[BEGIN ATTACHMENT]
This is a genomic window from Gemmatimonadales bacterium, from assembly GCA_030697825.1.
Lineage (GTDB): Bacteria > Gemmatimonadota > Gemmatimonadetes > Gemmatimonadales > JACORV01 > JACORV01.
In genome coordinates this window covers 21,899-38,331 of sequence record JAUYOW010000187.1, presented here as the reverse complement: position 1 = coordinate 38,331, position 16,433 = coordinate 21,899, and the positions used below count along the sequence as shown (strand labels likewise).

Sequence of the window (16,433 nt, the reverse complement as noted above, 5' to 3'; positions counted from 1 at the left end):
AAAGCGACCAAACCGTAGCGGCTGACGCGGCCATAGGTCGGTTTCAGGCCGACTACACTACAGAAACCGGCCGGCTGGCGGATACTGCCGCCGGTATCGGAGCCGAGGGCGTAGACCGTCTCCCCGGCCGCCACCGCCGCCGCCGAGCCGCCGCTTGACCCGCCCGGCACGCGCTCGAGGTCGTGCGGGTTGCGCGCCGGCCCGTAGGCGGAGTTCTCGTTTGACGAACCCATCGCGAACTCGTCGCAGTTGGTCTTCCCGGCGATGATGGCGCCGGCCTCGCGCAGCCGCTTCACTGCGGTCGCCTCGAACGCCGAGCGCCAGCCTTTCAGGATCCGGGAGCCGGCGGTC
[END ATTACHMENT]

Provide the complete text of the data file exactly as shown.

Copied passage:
This is a genomic window from Gemmatimonadales bacterium, from assembly GCA_030697825.1.
Lineage (GTDB): Bacteria > Gemmatimonadota > Gemmatimonadetes > Gemmatimonadales > JACORV01 > JACORV01.
In genome coordinates this window covers 21,899-38,331 of sequence record JAUYOW010000187.1, presented here as the reverse complement: position 1 = coordinate 38,331, position 16,433 = coordinate 21,899, and the positions used below count along the sequence as shown (strand labels likewise).

Sequence of the window (16,433 nt, the reverse complement as noted above, 5' to 3'; positions counted from 1 at the left end):
AAAGCGACCAAACCGTAGCGGCTGACGCGGCCATAGGTCGGTTTCAGGCCGACTACACTACAGAAACCGGCCGGCTGGCGGATACTGCCGCCGGTATCGGAGCCGAGGGCGTAGACCGTCTCCCCGGCCGCCACCGCCGCCGCCGAGCCGCCGCTTGACCCGCCCGGCACGCGCTCGAGGTCGTGCGGGTTGCGCGCCGGCCCGTAGGCGGAGTTCTCGTTTGACGAACCCATCGCGAACTCGTCGCAGTTGGTCTTCCCGGCGATGATGGCGCCGGCCTCGCGCAGCCGCTTCACTGCGGTCGCCTCGAACGCCGAGCGCCAGCCTTTCAGGATCCGGGAGCCGGCGGTC